characteristics of non-tiny value receivers.

    In either case, with a non-optimizing compiler, there really shouldn't be
    any reason why the following shouldn't work and shouldn't roughly
    equivalent or faster in speed:

    func (s *IntSlice) Less(i, j int) bool { v := *s; return v[i] < v[j] }

    For clarity, and to reduce the number of dereferences, that is what is
    generally recommended in Go, thus mitigating some more of the need.
    Typically one would just ignore performance differences in applications
    where performance is non-critical (especially since the compiler can be
    fixed -- a patch is in review -- rendering your code potentially slower,
    but certainly much less readable over time). The prime example for
    idiomatically using slice pointer-receivers (which may account for nearly
    all practical use cases), is coupled with append:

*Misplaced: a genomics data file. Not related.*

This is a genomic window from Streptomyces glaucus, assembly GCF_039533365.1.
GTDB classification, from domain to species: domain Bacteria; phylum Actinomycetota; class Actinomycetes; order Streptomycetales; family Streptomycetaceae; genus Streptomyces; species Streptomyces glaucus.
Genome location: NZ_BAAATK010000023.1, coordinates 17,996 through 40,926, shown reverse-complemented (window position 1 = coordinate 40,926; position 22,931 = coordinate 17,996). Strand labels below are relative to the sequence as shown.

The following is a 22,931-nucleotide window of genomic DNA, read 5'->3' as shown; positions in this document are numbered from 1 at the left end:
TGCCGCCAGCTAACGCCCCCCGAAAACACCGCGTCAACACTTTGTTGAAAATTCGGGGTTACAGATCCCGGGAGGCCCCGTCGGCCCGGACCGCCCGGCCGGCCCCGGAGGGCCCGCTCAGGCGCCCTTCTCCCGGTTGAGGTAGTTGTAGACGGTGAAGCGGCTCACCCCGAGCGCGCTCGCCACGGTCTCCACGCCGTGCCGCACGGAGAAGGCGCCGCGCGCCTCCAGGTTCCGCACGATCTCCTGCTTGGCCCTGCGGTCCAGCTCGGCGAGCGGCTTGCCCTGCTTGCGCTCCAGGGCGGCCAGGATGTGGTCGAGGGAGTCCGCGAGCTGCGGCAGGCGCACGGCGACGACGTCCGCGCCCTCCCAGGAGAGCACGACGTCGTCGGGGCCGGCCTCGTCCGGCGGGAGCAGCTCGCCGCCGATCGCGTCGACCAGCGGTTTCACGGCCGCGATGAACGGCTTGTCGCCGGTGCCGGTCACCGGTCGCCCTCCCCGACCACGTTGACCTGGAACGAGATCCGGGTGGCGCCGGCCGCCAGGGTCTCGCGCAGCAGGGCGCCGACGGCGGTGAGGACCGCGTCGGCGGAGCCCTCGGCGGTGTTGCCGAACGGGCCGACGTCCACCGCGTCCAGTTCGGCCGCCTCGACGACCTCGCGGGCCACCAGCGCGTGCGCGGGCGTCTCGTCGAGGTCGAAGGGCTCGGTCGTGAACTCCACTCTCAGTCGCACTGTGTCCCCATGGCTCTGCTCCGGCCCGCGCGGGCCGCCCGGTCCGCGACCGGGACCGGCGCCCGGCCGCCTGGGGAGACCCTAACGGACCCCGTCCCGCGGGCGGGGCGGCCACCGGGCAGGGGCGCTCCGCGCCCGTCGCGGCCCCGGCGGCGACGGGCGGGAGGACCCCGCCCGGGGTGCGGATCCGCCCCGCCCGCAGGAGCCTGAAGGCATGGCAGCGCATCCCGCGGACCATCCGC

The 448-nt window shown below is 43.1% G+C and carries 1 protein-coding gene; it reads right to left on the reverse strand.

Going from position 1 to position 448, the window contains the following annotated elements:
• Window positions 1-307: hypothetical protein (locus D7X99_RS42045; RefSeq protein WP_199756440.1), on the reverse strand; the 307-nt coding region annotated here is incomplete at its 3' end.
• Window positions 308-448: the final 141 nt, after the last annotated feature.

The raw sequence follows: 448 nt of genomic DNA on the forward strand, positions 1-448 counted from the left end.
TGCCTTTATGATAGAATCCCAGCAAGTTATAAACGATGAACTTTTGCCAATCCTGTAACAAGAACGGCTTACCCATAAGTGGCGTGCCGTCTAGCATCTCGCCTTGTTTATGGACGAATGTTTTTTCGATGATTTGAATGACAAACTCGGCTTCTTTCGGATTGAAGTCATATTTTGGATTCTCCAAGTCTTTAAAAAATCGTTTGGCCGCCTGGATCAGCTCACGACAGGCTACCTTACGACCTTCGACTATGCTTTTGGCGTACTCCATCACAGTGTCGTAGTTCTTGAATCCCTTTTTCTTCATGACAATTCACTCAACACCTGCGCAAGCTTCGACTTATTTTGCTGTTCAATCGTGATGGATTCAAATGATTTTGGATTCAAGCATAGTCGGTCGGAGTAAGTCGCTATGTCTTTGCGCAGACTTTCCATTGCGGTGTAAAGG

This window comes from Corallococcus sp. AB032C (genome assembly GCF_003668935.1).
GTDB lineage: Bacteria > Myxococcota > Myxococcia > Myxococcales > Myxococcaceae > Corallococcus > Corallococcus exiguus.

func (s *IntSlice) Append(ints ...int) { *s = append(*s, ints...) }

    That case isn't affected by your proposal.
    On Friday, January 25, 2013 8:39:52 AM UTC-7, David DENG wrote:

    For example, for

    var s *[]int
    var t *string


    why s[10], t[2] are not shorthands for (*s)[10] and (*t)[2],
    respectively? I cannot think out any confusions here. And if

    var s *[]*int


    then *s[10] only means *((*s)[10]), still no confusions.

    Is there any special reason. Or just an unimplemented feature? Can I
    suggest it for the future version?

    David
  • Jesse McNelis at Jan 26, 2013 at 11:28 am

    On Sat, Jan 26, 2013 at 10:16 PM, David DENG wrote:

    Dereference is kinda cheap in many cases, may be only a change on a cpu
    code.

    In IntSlice<https://github.com/daviddengcn/go-villa/blob/master/intslice.go>implementation, there are so many methods of pointer receiveres:
    Add/Insert/Remove/RemoveRange/Clear. Anytime the length of the slice may